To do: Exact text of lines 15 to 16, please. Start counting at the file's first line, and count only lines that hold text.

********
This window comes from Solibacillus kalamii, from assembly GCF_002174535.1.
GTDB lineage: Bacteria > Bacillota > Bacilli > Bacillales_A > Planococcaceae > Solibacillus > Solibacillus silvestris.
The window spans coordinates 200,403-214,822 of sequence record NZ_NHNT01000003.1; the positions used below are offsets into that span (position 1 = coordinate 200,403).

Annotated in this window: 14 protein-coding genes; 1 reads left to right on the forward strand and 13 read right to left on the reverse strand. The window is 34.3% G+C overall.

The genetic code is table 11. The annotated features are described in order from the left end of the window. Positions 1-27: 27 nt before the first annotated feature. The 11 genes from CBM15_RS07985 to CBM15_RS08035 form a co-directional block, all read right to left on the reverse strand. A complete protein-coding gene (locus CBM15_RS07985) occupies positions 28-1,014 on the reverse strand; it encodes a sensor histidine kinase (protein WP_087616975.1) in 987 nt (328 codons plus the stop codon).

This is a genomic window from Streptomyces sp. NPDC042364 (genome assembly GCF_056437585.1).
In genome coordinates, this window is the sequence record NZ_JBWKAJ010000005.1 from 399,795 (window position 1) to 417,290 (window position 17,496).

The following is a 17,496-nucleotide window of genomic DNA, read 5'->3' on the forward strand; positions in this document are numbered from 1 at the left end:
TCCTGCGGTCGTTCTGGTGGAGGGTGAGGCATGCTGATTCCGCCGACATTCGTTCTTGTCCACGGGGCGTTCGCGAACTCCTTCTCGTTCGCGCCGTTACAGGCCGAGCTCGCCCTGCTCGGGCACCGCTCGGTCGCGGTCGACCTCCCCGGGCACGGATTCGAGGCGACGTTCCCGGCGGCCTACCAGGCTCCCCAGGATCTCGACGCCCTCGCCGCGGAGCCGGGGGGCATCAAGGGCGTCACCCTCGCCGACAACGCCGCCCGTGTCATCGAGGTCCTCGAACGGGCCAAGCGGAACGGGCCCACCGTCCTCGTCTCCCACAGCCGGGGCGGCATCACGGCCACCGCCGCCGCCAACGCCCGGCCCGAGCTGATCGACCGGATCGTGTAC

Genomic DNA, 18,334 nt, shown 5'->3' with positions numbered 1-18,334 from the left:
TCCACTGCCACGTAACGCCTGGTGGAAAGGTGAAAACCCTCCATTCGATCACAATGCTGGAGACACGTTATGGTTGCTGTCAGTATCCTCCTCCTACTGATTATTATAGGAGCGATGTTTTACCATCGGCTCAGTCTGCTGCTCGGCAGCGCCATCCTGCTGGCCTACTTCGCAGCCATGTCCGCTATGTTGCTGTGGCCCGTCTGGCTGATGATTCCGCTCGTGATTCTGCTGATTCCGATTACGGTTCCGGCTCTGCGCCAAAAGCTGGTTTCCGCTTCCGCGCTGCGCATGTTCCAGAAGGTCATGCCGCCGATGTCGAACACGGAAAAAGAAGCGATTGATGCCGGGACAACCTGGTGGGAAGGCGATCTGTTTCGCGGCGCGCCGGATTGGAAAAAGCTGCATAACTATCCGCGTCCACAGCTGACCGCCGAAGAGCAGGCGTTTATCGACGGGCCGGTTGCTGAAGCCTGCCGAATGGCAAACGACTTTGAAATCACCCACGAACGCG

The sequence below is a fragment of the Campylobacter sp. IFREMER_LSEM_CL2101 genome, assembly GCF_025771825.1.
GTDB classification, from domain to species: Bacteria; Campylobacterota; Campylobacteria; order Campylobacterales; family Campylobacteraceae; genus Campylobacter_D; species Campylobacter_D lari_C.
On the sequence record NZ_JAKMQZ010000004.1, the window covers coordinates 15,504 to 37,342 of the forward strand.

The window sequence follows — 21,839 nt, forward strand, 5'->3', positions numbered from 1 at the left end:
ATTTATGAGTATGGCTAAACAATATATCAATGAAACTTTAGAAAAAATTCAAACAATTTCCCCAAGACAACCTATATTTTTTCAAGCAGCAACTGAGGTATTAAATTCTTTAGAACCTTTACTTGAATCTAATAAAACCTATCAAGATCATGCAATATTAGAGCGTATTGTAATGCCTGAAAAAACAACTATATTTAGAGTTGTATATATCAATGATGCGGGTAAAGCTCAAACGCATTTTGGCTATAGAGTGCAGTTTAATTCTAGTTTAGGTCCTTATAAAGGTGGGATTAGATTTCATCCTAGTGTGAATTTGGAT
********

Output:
The window sequence follows — 21,839 nt, forward strand, 5'->3', positions numbered from 1 at the left end:
ATTTATGAGTATGGCTAAACAATATATCAATGAAACTTTAGAAAAAATTCAAACAATTTCCCCAAGACAACCTATATTTTTTCAAGCAGCAACTGAGGTATTAAATTCTTTAGAACCTTTACTTGAATCTAATAAAACCTATCAAGATCATGCAATATTAGAGCGTATTGTAATGCCTGAAAAAACAACTATATTTAGAGTTGTATATATCAATGATGCGGGTAAAGCTCAAACGCATTTTGGCTATAGAGTGCAGTTTAATTCTAGTTTAGGTCCTTATAAAGGTGGGATTAGATTTCATCCTAGTGTGAATTTGGAT